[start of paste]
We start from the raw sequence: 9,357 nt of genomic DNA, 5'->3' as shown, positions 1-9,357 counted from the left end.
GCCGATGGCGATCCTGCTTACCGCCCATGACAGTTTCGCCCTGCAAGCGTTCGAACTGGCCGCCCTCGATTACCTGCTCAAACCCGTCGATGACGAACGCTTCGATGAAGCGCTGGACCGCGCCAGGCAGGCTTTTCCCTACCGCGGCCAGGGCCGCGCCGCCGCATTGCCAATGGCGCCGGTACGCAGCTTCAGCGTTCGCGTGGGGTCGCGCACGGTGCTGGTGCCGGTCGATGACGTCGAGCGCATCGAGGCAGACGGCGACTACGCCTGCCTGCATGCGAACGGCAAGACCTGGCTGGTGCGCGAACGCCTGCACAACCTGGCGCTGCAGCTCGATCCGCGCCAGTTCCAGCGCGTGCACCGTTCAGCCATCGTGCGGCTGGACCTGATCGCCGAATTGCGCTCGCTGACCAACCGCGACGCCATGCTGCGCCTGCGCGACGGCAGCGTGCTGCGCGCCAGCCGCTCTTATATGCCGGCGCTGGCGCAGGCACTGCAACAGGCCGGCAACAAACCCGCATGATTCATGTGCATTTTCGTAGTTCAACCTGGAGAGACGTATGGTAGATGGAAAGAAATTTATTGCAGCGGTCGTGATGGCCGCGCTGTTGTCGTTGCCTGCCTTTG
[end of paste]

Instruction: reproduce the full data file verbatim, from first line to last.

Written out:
We start from the raw sequence: 9,357 nt of genomic DNA, 5'->3' as shown, positions 1-9,357 counted from the left end.
GCCGATGGCGATCCTGCTTACCGCCCATGACAGTTTCGCCCTGCAAGCGTTCGAACTGGCCGCCCTCGATTACCTGCTCAAACCCGTCGATGACGAACGCTTCGATGAAGCGCTGGACCGCGCCAGGCAGGCTTTTCCCTACCGCGGCCAGGGCCGCGCCGCCGCATTGCCAATGGCGCCGGTACGCAGCTTCAGCGTTCGCGTGGGGTCGCGCACGGTGCTGGTGCCGGTCGATGACGTCGAGCGCATCGAGGCAGACGGCGACTACGCCTGCCTGCATGCGAACGGCAAGACCTGGCTGGTGCGCGAACGCCTGCACAACCTGGCGCTGCAGCTCGATCCGCGCCAGTTCCAGCGCGTGCACCGTTCAGCCATCGTGCGGCTGGACCTGATCGCCGAATTGCGCTCGCTGACCAACCGCGACGCCATGCTGCGCCTGCGCGACGGCAGCGTGCTGCGCGCCAGCCGCTCTTATATGCCGGCGCTGGCGCAGGCACTGCAACAGGCCGGCAACAAACCCGCATGATTCATGTGCATTTTCGTAGTTCAACCTGGAGAGACGTATGGTAGATGGAAAGAAATTTATTGCAGCGGTCGTGATGGCCGCGCTGTTGTCGTTGCCTGCCTTTG